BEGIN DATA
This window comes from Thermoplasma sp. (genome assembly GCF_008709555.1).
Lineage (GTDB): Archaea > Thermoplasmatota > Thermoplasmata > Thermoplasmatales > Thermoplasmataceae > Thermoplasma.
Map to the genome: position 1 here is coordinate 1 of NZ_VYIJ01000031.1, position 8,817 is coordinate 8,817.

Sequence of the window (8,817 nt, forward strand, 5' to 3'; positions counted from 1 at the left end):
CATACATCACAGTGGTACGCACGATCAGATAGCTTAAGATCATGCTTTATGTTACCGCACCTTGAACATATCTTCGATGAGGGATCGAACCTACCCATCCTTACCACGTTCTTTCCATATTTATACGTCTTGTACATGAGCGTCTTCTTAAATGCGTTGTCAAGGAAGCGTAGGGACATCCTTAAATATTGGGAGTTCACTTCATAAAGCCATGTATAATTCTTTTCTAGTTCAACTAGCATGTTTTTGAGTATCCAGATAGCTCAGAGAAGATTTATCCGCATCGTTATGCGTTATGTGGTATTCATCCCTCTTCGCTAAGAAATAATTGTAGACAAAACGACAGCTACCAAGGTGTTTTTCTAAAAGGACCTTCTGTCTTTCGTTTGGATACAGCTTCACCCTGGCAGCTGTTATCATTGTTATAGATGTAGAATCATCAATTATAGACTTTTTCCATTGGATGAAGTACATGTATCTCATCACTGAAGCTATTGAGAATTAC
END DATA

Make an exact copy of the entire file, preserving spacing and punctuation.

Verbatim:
This window comes from Thermoplasma sp. (genome assembly GCF_008709555.1).
Lineage (GTDB): Archaea > Thermoplasmatota > Thermoplasmata > Thermoplasmatales > Thermoplasmataceae > Thermoplasma.
Map to the genome: position 1 here is coordinate 1 of NZ_VYIJ01000031.1, position 8,817 is coordinate 8,817.

Sequence of the window (8,817 nt, forward strand, 5' to 3'; positions counted from 1 at the left end):
CATACATCACAGTGGTACGCACGATCAGATAGCTTAAGATCATGCTTTATGTTACCGCACCTTGAACATATCTTCGATGAGGGATCGAACCTACCCATCCTTACCACGTTCTTTCCATATTTATACGTCTTGTACATGAGCGTCTTCTTAAATGCGTTGTCAAGGAAGCGTAGGGACATCCTTAAATATTGGGAGTTCACTTCATAAAGCCATGTATAATTCTTTTCTAGTTCAACTAGCATGTTTTTGAGTATCCAGATAGCTCAGAGAAGATTTATCCGCATCGTTATGCGTTATGTGGTATTCATCCCTCTTCGCTAAGAAATAATTGTAGACAAAACGACAGCTACCAAGGTGTTTTTCTAAAAGGACCTTCTGTCTTTCGTTTGGATACAGCTTCACCCTGGCAGCTGTTATCATTGTTATAGATGTAGAATCATCAATTATAGACTTTTTCCATTGGATGAAGTACATGTATCTCATCACTGAAGCTATTGAGAATTAC